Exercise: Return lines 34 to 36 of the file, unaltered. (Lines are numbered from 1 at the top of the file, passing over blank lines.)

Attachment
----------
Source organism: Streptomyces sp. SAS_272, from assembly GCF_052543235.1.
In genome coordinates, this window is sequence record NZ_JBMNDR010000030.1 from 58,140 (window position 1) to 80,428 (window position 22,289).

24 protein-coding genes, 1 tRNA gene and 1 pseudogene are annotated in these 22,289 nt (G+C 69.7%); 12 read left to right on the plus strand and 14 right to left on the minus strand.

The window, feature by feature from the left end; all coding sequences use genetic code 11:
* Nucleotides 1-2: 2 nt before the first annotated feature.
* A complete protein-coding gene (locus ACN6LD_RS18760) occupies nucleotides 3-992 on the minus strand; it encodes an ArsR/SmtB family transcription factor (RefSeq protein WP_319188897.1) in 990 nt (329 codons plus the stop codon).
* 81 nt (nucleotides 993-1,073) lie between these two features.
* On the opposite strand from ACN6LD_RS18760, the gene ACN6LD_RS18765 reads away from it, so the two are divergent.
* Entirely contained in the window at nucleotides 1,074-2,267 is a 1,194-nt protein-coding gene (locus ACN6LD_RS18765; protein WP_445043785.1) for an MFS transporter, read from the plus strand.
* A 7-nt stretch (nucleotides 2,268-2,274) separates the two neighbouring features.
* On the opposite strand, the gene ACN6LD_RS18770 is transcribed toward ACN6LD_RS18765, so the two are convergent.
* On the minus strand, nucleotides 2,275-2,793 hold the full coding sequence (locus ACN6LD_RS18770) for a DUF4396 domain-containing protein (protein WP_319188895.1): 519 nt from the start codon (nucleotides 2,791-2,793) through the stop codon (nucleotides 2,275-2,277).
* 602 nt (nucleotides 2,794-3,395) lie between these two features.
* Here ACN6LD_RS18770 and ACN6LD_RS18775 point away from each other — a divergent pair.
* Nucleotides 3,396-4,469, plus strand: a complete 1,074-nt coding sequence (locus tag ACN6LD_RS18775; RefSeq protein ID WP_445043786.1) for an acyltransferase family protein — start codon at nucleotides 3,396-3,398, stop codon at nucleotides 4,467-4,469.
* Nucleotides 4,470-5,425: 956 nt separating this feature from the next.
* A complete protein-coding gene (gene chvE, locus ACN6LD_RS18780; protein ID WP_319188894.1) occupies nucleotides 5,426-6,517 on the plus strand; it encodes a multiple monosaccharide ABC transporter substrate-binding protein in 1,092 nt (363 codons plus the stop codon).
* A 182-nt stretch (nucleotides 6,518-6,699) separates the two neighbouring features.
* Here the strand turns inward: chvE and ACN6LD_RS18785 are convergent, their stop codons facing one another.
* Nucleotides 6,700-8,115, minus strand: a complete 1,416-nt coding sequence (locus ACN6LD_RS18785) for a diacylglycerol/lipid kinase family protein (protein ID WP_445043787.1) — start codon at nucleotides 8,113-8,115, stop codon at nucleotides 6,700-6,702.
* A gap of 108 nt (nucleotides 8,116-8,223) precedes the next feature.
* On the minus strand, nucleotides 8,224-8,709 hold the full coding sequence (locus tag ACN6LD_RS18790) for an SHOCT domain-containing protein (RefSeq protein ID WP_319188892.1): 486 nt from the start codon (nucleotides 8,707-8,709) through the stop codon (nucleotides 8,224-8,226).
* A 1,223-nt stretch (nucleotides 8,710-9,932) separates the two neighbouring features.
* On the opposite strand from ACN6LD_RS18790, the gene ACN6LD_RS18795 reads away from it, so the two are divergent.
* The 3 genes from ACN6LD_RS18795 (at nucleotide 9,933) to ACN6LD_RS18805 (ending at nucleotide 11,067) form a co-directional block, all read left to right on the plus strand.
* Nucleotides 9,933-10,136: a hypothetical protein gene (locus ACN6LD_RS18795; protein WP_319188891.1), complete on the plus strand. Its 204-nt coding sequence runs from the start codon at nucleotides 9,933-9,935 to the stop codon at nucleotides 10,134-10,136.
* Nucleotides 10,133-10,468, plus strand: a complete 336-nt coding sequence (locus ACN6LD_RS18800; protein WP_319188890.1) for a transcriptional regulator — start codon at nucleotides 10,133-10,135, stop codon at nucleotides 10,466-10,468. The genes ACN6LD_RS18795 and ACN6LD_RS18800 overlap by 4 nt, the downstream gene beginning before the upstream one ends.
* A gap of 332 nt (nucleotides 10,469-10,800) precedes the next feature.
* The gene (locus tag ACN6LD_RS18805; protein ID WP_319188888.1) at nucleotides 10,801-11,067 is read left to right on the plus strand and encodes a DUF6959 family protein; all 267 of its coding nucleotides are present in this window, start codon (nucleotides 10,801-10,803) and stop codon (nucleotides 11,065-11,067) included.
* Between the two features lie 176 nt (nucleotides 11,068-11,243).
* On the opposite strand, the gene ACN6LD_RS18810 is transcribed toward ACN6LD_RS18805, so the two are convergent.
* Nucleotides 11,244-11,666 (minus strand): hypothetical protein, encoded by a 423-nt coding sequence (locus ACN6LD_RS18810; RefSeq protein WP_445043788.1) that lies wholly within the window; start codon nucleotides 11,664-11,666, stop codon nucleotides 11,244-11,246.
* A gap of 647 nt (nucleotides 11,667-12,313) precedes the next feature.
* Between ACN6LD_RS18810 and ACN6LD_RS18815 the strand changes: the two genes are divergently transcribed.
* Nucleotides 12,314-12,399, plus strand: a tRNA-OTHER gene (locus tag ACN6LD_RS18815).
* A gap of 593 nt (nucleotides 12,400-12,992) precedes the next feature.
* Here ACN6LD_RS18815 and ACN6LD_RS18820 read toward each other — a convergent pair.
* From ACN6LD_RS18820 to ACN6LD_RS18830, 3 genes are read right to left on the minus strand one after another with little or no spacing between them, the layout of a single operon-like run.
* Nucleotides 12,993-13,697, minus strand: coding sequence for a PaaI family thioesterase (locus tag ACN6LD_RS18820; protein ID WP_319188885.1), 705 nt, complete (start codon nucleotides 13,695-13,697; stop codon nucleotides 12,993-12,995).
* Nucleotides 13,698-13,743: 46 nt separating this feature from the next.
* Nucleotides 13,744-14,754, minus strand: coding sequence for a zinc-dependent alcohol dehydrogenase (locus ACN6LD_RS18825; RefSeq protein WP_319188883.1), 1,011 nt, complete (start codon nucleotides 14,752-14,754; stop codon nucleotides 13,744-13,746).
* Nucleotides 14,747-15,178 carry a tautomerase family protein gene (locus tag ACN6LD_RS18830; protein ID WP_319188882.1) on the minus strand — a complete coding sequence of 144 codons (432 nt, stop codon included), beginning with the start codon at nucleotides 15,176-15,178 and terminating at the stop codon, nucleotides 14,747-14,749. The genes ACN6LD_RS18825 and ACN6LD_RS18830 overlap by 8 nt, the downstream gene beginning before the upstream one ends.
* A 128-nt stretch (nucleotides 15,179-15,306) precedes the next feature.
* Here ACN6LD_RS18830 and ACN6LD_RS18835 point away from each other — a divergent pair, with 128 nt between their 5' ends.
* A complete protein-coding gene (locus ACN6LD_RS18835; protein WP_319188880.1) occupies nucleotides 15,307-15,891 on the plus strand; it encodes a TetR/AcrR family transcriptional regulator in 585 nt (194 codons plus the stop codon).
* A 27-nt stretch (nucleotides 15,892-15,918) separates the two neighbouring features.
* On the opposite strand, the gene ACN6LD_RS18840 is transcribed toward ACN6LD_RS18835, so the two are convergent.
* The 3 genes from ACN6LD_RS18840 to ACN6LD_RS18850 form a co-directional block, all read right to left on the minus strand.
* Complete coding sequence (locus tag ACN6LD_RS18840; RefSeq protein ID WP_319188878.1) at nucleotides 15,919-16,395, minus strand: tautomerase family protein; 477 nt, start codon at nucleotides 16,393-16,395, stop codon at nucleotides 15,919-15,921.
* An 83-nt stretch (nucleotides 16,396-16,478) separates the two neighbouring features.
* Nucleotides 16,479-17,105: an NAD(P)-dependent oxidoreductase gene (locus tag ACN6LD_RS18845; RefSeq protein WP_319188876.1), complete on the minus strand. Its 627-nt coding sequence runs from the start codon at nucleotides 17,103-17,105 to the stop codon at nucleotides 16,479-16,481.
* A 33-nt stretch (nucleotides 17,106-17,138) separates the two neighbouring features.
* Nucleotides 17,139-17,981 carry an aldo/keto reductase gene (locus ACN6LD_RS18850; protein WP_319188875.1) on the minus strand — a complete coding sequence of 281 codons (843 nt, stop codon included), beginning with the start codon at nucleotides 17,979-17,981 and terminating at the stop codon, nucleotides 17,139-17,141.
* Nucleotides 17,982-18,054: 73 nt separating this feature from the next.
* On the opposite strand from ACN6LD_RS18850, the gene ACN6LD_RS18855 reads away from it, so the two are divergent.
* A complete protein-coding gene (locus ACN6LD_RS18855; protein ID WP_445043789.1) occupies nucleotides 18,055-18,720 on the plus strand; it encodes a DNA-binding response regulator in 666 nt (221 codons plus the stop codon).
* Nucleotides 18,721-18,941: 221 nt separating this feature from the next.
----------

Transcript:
* Between ACN6LD_RS18810 and ACN6LD_RS18815 the strand changes: the two genes are divergently transcribed.
* Nucleotides 12,314-12,399, plus strand: a tRNA-OTHER gene (locus tag ACN6LD_RS18815).
* A gap of 593 nt (nucleotides 12,400-12,992) precedes the next feature.